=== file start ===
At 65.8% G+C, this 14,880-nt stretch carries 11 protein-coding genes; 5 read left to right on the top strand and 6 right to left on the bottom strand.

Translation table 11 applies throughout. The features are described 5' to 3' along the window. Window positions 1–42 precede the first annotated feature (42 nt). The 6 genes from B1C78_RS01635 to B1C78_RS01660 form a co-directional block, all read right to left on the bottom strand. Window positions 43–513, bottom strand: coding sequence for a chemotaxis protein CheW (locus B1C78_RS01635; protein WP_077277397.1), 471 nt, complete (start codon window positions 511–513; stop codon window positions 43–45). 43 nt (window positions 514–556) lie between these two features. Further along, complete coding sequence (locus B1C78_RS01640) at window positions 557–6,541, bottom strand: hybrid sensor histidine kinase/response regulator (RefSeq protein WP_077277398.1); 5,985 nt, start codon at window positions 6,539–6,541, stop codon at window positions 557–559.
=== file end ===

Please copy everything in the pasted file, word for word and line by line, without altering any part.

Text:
At 65.8% G+C, this 14,880-nt stretch carries 11 protein-coding genes; 5 read left to right on the top strand and 6 right to left on the bottom strand.

Translation table 11 applies throughout. The features are described 5' to 3' along the window. Window positions 1–42 precede the first annotated feature (42 nt). The 6 genes from B1C78_RS01635 to B1C78_RS01660 form a co-directional block, all read right to left on the bottom strand. Window positions 43–513, bottom strand: coding sequence for a chemotaxis protein CheW (locus B1C78_RS01635; protein WP_077277397.1), 471 nt, complete (start codon window positions 511–513; stop codon window positions 43–45). 43 nt (window positions 514–556) lie between these two features. Further along, complete coding sequence (locus B1C78_RS01640) at window positions 557–6,541, bottom strand: hybrid sensor histidine kinase/response regulator (RefSeq protein WP_077277398.1); 5,985 nt, start codon at window positions 6,539–6,541, stop codon at window positions 557–559.